Getting Back on the Paris Climate Track
After a year in which COVID-19 left the world reeling amid deep uncertainty, there has never been greater clarity about the need for stronger commitments to reduce greenhouse-gas emissions. But, looking ahead, much will depend on political leadership – a resource that has been notably scarce in recent years.
PARIS – When representatives from nearly 200 countries finalized the Paris climate agreement on December 12, 2015, there were celebrations around the world. But it has now been five years, and the world is in a state of deepening uncertainty. The COVID-19 crisis admits of no quick fixes. The pandemic has ushered in deepening economic and social crises, as well as a wave of increased indebtedness. The geopolitical landscape is as fractured as it has been in decades, and with global supply chains being reorganized, the prospects for achieving deeper global integration through trade are fading.
Yet despite all the recent turmoil, one certainty remains: the climate crisis and the need to stick with the Paris accord, which is the only roadmap that we have for decarbonizing the global economy. Though the agreement initially met with doubts, its primary mechanisms are proving their efficiency and efficacy, and its target of reaching net zero greenhouse-gas emissions by mid-century is now the point of reference for governments and businesses around the world. A growing number of economic sectors – public and private finance, energy, transport, and, increasingly, industry – are setting targets consistent with this objective.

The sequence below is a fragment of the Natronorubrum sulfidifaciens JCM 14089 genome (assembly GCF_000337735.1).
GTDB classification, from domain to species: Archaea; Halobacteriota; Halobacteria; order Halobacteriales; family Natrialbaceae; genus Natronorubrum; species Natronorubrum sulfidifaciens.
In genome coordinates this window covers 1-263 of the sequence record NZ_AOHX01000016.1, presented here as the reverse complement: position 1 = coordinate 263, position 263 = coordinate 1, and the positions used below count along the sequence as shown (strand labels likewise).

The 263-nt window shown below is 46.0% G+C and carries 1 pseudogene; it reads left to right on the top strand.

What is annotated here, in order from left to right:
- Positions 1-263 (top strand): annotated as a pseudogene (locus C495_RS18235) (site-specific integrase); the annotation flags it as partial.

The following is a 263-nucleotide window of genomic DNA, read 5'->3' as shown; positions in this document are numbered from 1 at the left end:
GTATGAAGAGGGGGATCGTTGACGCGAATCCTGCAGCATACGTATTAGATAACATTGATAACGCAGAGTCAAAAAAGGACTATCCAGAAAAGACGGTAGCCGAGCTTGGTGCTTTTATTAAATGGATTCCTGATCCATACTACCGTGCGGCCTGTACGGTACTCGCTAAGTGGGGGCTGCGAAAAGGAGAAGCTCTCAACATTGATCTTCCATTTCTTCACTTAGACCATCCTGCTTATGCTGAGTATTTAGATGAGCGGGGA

With the 2021 United Nations Climate Change Conference (COP26) approaching, the immediate task for governments is to strengthen their climate plans (following the logic of the Paris agreement’s “ratchet mechanism”) to lock in emissions-reduction targets for 2030. Politically, the world has reached a tipping point. Donald Trump’s infamous June 2017 Rose Garden speech announcing America’s withdrawal from the Paris agreement set off a negative domino effect, encouraging Brazil, Australia, and Mexico also to temper their climate ambitions. But now, we are on the cusp of a positive domino effect, as more governments and sectors realize that decarbonization is the key to future economic competitiveness.
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